First there was the location – a city resembling a broken down, washed out London of an all too believable future. Most of the exterior wall space is covered with screens carrying video adverts, the park is dominated by banks of prohibition signs, and the traffic drives on the right. And then there’s the hero, Qohen. Apart from the fact that he speaks with a German accent, has even less hair than I do (zero, by a strange coincidence,) and exhibits an uncharacteristically reticent air when approached by the sexy young French woman, he’s pretty close to a mirror image.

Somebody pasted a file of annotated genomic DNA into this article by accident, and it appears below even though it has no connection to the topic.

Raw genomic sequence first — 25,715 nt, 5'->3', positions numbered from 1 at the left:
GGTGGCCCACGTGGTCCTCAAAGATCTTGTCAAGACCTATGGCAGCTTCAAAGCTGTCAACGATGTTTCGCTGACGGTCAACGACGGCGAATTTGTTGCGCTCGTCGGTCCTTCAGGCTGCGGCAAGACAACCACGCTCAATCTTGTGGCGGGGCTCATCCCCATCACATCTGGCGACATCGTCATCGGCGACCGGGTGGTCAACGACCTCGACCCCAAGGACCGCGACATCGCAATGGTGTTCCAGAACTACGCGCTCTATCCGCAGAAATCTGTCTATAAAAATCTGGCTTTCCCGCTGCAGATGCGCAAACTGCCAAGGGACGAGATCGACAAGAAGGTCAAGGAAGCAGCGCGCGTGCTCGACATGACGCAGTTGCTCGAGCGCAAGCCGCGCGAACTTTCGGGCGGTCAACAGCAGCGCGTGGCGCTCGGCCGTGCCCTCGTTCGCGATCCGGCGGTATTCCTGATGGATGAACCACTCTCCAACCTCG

The rest of the film is about the nightmare of his life, and in true Gilliam fashion much of it went over my head. What didn’t go over my head was his response to the nightmare – fighting the good fight until he flips altogether and throws himself into the black hole of cosmic chaos.
Ah, but then he wakes up inside his own head where the sand on the tropical beach is soft, the water warm and inviting, the sunset seductive, and the French woman calling his name even more so.
Good. Now I can sleep easy.